Release Date: Jan 28, 2014
Record label: Thrill Jockey
Genre(s): Pop/Rock, Alternative/Indie Rock, Neo-Psychedelia, International
With the phrase "Do not listen to this record unless you are in an altered state" appearing above the track list, Guardian Alien fully embrace the spirit of psychedelic rock on their second album, Spiritual Emergency. Where their Thrill Jockey debut, 2012's See the World Given to a One Love Entity, threw listeners directly into the deep end of the sensory deprivation chamber, this album finds the experimental ensemble taking a more drawn-out approach. The album's opener, "Tranquilizer," feels like that exactly, as it lulls the listener into a dissociative state with its glitched-out vocals and hypnotic percussion creating a rhythm that seems to exist without a beginning or an end.
Psychedelia. Once it was radical; now it’s more or less everything it ever hated. That is, it likes to present itself as some revelatory breach into the uncharted and the unconventional, when in all too many cases its signatures are as rigidly conformist and fossilized as a military band’s rendition of “The Star-Spangled Banner.
At last, Greg Fox might’ve drummed himself past parenthetical suffixation. For the last two years, the wildly prolific Fox has worked with a dozen projects, from his own electronic rampages as GDFX to the spirited explorations of the improvisation-and-academia sublimation squad Zs. There’ve been stints with the drum militia Man Forever and the arid punk band Cy Dune, treks with garage weirdos PC Worship and sets with stylistic jester C.
It’s a safe bet that a group led by its drummer, as Guardian Alien are, won’t be given to commonly understood notions of top-down meat’n’spuds rock. Greg Fox, a New York-based titan of big-brained avant-garde percussion, ensures this as he leads the multi-directional dazzle of ‘Spiritual Emergency’, their third album. Shamelessly self-indulgent, you imagine their aim is to jam themselves into a sonic trance as much as the listener: Fox, presumably cross-legged, opens the album on tablas (‘Tranquilizer’) before his equal-parts-gonzo-and-disciplined style takes hold as GA lock into freak mode.
The role of the drummer often entails laying a barely visible framework, a structure from which the flashier instruments can project to the rafters. Sure, connoisseurs and other drummers will pick out the exceptional work of certain stick-wielders, and the occasional fill or solo will elicit yowls from the crowd, but who knows who the drummer was on the vast majority of Billboard-charting tracks (or even if there was a drummer)? Greg Fox is not a drummer to fade into the background. In Liturgy, his “burst beat” was an essential element of the transcendental black metal espoused by Hunter Hunt-Hendrix.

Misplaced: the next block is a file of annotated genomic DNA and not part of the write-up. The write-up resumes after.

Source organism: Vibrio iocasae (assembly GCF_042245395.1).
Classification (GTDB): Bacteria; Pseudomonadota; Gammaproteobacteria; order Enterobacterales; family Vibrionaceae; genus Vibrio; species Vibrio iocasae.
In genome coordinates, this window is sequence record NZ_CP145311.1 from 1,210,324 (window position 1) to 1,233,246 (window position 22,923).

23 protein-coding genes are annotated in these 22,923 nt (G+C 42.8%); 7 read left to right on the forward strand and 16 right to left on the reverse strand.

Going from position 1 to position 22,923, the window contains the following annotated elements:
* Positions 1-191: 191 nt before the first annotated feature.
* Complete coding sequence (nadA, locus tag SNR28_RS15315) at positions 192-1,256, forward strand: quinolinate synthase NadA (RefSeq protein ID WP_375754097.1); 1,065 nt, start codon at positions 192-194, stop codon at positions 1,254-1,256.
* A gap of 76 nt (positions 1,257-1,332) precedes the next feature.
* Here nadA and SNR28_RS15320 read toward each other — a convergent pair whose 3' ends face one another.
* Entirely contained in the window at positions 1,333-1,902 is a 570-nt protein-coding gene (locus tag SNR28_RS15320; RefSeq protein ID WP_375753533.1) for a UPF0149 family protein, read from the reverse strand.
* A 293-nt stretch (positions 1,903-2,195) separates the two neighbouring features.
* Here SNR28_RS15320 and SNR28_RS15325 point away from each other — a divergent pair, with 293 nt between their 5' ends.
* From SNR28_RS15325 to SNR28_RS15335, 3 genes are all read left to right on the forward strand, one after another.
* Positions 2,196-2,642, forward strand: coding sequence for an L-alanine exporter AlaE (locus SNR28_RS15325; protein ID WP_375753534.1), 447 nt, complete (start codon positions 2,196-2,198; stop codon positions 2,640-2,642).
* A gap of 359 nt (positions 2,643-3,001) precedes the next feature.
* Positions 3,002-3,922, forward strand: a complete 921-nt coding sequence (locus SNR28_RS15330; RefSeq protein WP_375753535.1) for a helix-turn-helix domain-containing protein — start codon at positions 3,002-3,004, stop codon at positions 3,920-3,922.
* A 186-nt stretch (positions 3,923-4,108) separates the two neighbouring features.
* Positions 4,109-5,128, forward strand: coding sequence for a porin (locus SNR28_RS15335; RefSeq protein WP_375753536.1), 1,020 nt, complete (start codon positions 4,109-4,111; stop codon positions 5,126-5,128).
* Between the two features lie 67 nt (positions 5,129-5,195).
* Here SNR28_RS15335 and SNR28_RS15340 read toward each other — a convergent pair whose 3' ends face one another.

Guardian Alien, led by drummer Greg Fox, makes music that is difficult to categorize, though perhaps not to understand. Its effects, and impact, are visceral, its odd parts hitting with a power familiar to all big, audacious music. And yet, on Spiritual Emergency that power is also about carving out space. There are a series of improvised pieces that make up the first half of the record that cut into negative space in different ways.
Guardian Alien Spiritual Emergency (Thrill Jockey) Despite the esoteric nature of this post-rock/free jazz hybrid, Greg Fox's voracious percussion acumen springboards it far beyond late-night head noise. Even as passages of Guardian Alien's second LP fall apart, the Brooklynites' vision keeps the experiment from driving into tangential cul-de-sacs. Opening salvo "Tranquilizer" combines resonant tabla runs with cut-up vocal loops and slippery, underwater bass, and the side-long title track crackles to life with sped-up TV news-style synthesizer providing a backdrop to transpersonal psychologist Stanislav Grof explaining why hallucinations shouldn't be dismissed out of hand as pathological.
Guardian Alien — Spiritual Emergency (Thrill Jockey)Guardian Alien’s follow-up to 2012’s See the World Given to a One Love Entity turns from psychedelia towards free-form jazz. Led by drummer Greg Fox, the ensemble also features Alexandra Drewchin’s vocals and electronics. As before, guitars by Bernard Gann still fuzz and buzz, and Eli Winograd’s bass keeps the extended jams on-track, while Turner Williams’ shahai baaja can be harder to pinpoint.
The language of drums is one that's all too often been utilised for mere fireworks, relegated and ignored as a more communicative tool, and little more than mere metronomes. Explorations into communicative percussion have tended to meander down the realm of monotony (Rhys Chatham's Two Gongs) or ethnic cliche (the Rhythm Devils' Apocalypse Now Sessions), with perhaps Han Bennink's madman clatter and the late Rashied Ali's panrhythmic onslaught springing to mind as two of the finest examples of percussion telling more than simply the time. Away from the world of jazz, black metal has perhaps facilitated the most testing and revolutionary approach to the instrument, asking guitarists to pick and drummers beat at a pace essentially outside of the spectrum of human possibility, leading to an imprecise flurry of angered, hummingbird's wings facsimiles of rhythm.